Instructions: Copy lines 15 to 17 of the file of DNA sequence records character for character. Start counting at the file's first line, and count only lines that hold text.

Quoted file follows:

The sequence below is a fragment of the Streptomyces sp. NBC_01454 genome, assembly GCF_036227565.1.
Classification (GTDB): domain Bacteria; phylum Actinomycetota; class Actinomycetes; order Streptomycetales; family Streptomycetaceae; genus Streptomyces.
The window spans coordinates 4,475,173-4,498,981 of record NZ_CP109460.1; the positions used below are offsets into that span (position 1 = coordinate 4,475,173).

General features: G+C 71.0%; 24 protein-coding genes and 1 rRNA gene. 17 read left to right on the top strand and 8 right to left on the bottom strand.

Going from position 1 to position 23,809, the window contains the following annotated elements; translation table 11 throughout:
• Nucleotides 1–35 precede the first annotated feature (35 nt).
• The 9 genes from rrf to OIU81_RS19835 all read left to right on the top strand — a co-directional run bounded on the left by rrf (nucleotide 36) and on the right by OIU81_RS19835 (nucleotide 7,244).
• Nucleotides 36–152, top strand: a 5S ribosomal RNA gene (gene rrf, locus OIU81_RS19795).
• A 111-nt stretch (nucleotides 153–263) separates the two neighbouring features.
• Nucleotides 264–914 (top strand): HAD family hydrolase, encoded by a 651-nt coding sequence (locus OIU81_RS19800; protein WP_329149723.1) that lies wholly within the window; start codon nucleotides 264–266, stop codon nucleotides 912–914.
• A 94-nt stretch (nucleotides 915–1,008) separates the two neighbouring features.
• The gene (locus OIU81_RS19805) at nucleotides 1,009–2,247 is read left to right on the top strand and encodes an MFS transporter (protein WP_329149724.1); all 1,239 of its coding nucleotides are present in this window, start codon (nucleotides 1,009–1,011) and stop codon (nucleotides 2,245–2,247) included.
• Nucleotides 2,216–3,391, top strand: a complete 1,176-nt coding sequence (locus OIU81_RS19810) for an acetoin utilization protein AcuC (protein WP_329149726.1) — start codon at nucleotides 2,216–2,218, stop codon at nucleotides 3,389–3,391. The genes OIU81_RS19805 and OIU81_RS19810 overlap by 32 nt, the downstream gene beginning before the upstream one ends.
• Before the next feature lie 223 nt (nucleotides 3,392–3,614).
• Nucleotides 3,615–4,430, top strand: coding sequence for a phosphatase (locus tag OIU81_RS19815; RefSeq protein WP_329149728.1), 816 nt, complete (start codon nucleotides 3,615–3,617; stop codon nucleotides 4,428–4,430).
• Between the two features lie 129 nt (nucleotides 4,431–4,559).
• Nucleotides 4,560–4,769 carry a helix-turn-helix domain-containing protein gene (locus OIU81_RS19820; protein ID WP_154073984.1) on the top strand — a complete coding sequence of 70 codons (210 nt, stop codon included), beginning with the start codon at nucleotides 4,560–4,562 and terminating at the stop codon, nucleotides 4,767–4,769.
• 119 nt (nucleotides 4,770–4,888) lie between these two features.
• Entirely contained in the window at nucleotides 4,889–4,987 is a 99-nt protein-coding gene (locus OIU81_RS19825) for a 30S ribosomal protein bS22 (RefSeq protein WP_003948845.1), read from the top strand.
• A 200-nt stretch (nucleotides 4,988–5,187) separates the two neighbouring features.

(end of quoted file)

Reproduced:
• Nucleotides 3,615–4,430, top strand: coding sequence for a phosphatase (locus tag OIU81_RS19815; RefSeq protein WP_329149728.1), 816 nt, complete (start codon nucleotides 3,615–3,617; stop codon nucleotides 4,428–4,430).
• Between the two features lie 129 nt (nucleotides 4,431–4,559).
• Nucleotides 4,560–4,769 carry a helix-turn-helix domain-containing protein gene (locus OIU81_RS19820; protein ID WP_154073984.1) on the top strand — a complete coding sequence of 70 codons (210 nt, stop codon included), beginning with the start codon at nucleotides 4,560–4,562 and terminating at the stop codon, nucleotides 4,767–4,769.